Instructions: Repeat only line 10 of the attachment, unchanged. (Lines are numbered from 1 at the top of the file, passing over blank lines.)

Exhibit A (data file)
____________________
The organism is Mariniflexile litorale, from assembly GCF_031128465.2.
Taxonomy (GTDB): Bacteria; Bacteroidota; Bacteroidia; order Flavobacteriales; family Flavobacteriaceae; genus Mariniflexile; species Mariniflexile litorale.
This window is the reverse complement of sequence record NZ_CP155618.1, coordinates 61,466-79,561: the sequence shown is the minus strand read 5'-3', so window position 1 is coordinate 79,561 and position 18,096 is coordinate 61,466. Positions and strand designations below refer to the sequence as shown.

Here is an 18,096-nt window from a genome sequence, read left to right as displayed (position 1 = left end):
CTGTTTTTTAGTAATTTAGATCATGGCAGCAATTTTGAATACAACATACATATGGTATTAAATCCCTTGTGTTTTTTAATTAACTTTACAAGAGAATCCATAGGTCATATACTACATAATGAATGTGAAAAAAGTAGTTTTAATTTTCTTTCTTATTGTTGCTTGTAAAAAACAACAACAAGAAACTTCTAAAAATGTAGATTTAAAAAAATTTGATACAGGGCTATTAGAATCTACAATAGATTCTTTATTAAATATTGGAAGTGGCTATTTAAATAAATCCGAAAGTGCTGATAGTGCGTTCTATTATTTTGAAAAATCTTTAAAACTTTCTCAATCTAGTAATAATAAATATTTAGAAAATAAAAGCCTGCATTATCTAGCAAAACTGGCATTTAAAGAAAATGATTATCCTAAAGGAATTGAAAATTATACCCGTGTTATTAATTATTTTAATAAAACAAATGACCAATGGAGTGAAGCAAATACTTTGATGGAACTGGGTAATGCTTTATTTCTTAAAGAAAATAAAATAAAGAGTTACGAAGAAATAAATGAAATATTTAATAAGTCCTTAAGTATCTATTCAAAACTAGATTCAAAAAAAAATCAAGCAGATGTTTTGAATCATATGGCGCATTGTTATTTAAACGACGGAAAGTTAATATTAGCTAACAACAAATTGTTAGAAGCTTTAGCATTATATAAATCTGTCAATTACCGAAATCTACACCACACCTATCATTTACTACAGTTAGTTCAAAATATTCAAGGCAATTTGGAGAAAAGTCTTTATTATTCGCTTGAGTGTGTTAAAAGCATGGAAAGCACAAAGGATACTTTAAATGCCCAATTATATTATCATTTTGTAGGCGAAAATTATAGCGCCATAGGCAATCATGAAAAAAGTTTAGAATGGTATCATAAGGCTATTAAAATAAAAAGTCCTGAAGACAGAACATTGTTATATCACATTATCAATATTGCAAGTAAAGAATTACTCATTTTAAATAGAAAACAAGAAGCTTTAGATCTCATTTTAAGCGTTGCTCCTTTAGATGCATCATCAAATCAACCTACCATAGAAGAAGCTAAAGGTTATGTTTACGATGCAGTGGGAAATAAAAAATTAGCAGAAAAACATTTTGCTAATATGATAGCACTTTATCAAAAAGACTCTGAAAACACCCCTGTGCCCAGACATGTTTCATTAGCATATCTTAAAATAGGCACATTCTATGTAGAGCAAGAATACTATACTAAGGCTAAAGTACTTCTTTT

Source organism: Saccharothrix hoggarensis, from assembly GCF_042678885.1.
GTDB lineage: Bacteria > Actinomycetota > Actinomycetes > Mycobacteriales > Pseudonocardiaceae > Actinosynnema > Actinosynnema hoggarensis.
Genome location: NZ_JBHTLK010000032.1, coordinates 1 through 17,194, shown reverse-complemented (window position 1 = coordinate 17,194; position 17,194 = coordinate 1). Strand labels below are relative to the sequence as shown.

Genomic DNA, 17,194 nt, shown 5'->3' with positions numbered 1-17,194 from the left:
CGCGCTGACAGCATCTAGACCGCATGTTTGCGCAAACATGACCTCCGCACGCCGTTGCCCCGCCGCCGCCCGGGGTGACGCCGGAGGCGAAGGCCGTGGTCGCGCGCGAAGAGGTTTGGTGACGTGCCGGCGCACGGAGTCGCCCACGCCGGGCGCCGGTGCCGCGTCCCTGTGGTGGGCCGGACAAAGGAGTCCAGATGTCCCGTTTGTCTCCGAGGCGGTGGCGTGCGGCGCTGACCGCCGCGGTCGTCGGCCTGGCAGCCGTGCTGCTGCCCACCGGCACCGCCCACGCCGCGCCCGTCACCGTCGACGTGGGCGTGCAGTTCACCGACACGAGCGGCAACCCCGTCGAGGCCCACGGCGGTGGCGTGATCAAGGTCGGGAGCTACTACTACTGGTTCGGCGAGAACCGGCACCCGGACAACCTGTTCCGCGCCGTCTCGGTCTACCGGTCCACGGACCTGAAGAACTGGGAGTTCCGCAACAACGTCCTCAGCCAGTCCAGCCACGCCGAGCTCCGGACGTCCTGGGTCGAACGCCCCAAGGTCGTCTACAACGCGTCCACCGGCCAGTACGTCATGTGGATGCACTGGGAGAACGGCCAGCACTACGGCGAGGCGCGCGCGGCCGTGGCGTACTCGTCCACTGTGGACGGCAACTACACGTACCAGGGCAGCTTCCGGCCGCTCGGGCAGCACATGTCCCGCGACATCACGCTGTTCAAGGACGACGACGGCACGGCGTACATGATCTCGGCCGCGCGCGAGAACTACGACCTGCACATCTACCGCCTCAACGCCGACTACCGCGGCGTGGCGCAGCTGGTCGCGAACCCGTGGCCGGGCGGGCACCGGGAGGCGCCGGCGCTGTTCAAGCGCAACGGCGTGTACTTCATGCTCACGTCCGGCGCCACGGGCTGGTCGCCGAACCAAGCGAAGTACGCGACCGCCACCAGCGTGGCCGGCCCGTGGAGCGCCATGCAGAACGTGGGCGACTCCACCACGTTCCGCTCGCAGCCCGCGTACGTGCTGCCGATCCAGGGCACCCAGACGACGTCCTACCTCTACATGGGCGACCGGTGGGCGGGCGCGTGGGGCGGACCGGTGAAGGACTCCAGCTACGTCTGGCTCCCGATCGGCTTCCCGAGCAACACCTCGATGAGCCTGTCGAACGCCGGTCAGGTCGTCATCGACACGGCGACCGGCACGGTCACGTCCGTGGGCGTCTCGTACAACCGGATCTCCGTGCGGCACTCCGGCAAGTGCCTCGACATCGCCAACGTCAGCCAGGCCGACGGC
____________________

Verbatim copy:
CGCGCTGACAGCATCTAGACCGCATGTTTGCGCAAACATGACCTCCGCACGCCGTTGCCCCGCCGCCGCCCGGGGTGACGCCGGAGGCGAAGGCCGTGGTCGCGCGCGAAGAGGTTTGGTGACGTGCCGGCGCACGGAGTCGCCCACGCCGGGCGCCGGTGCCGCGTCCCTGTGGTGGGCCGGACAAAGGAGTCCAGATGTCCCGTTTGTCTCCGAGGCGGTGGCGTGCGGCGCTGACCGCCGCGGTCGTCGGCCTGGCAGCCGTGCTGCTGCCCACCGGCACCGCCCACGCCGCGCCCGTCACCGTCGACGTGGGCGTGCAGTTCACCGACACGAGCGGCAACCCCGTCGAGGCCCACGGCGGTGGCGTGATCAAGGTCGGGAGCTACTACTACTGGTTCGGCGAGAACCGGCACCCGGACAACCTGTTCCGCGCCGTCTCGGTCTACCGGTCCACGGACCTGAAGAACTGGGAGTTCCGCAACAACGTCCTCAGCCAGTCCAGCCACGCCGAGCTCCGGACGTCCTGGGTCGAACGCCCCAAGGTCGTCTACAACGCGTCCACCGGCCAGTACGTCATGTGGATGCACTGGGAGAACGGCCAGCACTACGGCGAGGCGCGCGCGGCCGTGGCGTACTCGTCCACTGTGGACGGCAACTACACGTACCAGGGCAGCTTCCGGCCGCTCGGGCAGCACATGTCCCGCGACATCACGCTGTTCAAGGACGACGACGGCACGGCGTACATGATCTCGGCCGCGCGCGAGAACTACGACCTGCACATCTACCGCCTCAACGCCGACTACCGCGGCGTGGCGCAGCTGGTCGCGAACCCGTGGCCGGGCGGGCACCGGGAGGCGCCGGCGCTGTTCAAGCGCAACGGCGTGTACTTCATGCTCACGTCCGGCGCCACGGGCTGGTCGCCGAACCAAGCGAAGTACGCGACCGCCACCAGCGTGGCCGGCCCGTGGAGCGCCATGCAGAACGTGGGCGACTCCACCACGTTCCGCTCGCAGCCCGCGTACGTGCTGCCGATCCAGGGCACCCAGACGACGTCCTACCTCTACATGGGCGACCGGTGGGCGGGCGCGTGGGGCGGACCGGTGAAGGACTCCAGCTACGTCTGGCTCCCGATCGGCTTCCCGAGCAACACCTCGATGAGCCTGTCGAACGCCGGTCAGGTCGTCATCGACACGGCGACCGGCACGGTCACGTCCGTGGGCGTCTCGTACAACCGGATCTCCGTGCGGCACTCCGGCAAGTGCCTCGACATCGCCAACGTCAGCCAGGCCGACGGC